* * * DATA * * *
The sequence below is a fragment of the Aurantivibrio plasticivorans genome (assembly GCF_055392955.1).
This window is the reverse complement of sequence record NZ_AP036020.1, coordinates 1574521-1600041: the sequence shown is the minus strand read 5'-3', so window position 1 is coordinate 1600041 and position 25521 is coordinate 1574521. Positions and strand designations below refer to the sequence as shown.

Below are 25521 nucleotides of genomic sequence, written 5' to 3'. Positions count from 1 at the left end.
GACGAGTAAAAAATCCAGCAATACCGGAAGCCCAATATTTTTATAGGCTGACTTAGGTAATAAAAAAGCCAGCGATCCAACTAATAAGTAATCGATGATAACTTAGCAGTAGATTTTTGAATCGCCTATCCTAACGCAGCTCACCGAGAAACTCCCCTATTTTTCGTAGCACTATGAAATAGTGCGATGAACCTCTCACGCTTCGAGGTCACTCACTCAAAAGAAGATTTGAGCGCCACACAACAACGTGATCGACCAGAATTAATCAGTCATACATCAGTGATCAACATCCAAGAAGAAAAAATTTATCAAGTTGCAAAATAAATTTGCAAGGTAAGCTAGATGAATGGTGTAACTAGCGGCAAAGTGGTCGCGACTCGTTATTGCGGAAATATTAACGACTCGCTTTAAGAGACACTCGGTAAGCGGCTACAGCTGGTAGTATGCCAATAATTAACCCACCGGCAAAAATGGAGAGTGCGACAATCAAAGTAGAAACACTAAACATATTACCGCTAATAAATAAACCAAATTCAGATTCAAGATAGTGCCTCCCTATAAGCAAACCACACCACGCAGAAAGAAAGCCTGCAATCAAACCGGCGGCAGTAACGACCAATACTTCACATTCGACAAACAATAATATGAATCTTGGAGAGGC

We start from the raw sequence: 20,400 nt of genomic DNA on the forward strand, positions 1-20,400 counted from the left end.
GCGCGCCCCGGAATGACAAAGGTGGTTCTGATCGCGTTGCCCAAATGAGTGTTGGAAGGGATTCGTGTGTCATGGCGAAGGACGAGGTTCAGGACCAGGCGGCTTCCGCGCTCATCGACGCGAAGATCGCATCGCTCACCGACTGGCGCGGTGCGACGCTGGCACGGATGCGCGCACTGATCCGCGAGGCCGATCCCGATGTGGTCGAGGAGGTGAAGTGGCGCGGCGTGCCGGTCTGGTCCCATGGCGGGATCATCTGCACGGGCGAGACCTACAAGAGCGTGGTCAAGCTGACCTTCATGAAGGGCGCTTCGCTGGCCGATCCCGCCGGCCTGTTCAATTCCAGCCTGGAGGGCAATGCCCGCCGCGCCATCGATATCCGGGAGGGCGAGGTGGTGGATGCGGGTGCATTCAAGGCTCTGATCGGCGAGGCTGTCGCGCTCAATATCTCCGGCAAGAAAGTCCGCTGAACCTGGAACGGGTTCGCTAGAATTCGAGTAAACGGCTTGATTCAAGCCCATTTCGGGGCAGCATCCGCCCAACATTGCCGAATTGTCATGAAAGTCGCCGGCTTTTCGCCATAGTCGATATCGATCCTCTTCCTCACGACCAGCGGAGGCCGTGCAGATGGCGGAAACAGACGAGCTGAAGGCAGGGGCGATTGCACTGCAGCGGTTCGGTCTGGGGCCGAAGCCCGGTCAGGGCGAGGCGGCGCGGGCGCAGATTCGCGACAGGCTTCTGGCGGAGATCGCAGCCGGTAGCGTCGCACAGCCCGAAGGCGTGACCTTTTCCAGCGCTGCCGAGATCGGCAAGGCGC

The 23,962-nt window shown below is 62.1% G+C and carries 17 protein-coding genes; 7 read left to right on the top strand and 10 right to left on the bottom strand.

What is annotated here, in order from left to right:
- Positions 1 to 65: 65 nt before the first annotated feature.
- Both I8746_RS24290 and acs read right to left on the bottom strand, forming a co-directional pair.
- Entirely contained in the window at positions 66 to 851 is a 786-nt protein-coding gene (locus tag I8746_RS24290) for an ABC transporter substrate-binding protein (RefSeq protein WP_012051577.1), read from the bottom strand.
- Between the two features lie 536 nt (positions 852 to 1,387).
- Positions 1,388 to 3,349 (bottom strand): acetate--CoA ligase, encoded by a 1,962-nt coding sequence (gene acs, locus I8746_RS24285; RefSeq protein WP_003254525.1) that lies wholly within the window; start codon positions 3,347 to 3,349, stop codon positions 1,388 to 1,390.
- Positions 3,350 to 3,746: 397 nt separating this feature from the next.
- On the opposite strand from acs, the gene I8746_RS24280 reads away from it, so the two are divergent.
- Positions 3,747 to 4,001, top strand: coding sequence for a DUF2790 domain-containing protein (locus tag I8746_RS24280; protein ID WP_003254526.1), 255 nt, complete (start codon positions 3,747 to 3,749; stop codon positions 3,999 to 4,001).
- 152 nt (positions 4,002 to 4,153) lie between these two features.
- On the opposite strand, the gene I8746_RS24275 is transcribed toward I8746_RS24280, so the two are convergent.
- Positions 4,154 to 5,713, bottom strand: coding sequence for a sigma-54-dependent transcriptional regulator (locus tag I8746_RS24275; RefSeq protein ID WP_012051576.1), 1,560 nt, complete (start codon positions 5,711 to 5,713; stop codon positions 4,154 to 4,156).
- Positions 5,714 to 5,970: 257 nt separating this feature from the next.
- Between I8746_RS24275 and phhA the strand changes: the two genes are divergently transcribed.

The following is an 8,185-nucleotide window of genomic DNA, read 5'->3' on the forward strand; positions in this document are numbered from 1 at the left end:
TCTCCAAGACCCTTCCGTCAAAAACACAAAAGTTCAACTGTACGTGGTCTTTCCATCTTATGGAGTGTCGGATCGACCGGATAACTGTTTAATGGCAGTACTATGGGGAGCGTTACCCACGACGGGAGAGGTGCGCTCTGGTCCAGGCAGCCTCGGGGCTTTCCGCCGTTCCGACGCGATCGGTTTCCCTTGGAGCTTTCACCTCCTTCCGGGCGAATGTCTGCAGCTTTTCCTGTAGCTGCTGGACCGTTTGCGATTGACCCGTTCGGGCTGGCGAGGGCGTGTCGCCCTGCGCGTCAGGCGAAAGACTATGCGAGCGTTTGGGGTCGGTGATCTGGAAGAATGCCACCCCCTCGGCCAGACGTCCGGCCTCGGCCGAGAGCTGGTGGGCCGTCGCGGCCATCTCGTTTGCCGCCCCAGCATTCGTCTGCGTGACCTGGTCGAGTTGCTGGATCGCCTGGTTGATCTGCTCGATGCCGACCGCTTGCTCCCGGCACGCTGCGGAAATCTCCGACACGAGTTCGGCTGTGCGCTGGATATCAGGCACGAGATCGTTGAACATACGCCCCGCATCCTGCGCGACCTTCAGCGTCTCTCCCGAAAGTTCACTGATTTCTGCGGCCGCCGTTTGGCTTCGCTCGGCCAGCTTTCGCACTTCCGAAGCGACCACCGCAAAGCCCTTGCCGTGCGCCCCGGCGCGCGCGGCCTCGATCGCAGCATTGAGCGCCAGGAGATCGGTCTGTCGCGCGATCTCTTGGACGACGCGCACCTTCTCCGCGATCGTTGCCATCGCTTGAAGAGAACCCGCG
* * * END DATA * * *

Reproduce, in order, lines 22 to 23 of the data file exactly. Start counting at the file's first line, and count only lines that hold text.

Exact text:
The following is an 8,185-nucleotide window of genomic DNA, read 5'->3' on the forward strand; positions in this document are numbered from 1 at the left end:
TCTCCAAGACCCTTCCGTCAAAAACACAAAAGTTCAACTGTACGTGGTCTTTCCATCTTATGGAGTGTCGGATCGACCGGATAACTGTTTAATGGCAGTACTATGGGGAGCGTTACCCACGACGGGAGAGGTGCGCTCTGGTCCAGGCAGCCTCGGGGCTTTCCGCCGTTCCGACGCGATCGGTTTCCCTTGGAGCTTTCACCTCCTTCCGGGCGAATGTCTGCAGCTTTTCCTGTAGCTGCTGGACCGTTTGCGATTGACCCGTTCGGGCTGGCGAGGGCGTGTCGCCCTGCGCGTCAGGCGAAAGACTATGCGAGCGTTTGGGGTCGGTGATCTGGAAGAATGCCACCCCCTCGGCCAGACGTCCGGCCTCGGCCGAGAGCTGGTGGGCCGTCGCGGCCATCTCGTTTGCCGCCCCAGCATTCGTCTGCGTGACCTGGTCGAGTTGCTGGATCGCCTGGTTGATCTGCTCGATGCCGACCGCTTGCTCCCGGCACGCTGCGGAAATCTCCGACACGAGTTCGGCTGTGCGCTGGATATCAGGCACGAGATCGTTGAACATACGCCCCGCATCCTGCGCGACCTTCAGCGTCTCTCCCGAAAGTTCACTGATTTCTGCGGCCGCCGTTTGGCTTCGCTCGGCCAGCTTTCGCACTTCCGAAGCGACCACCGCAAAGCCCTTGCCGTGCGCCCCGGCGCGCGCGGCCTCGATCGCAGCATTGAGCGCCAGGAGATCGGTCTGTCGCGCGATCTCTTGGACGACGCGCACCTTCTCCGCGATCGTTGCCATCGCTTGAAGAGAACCCGCG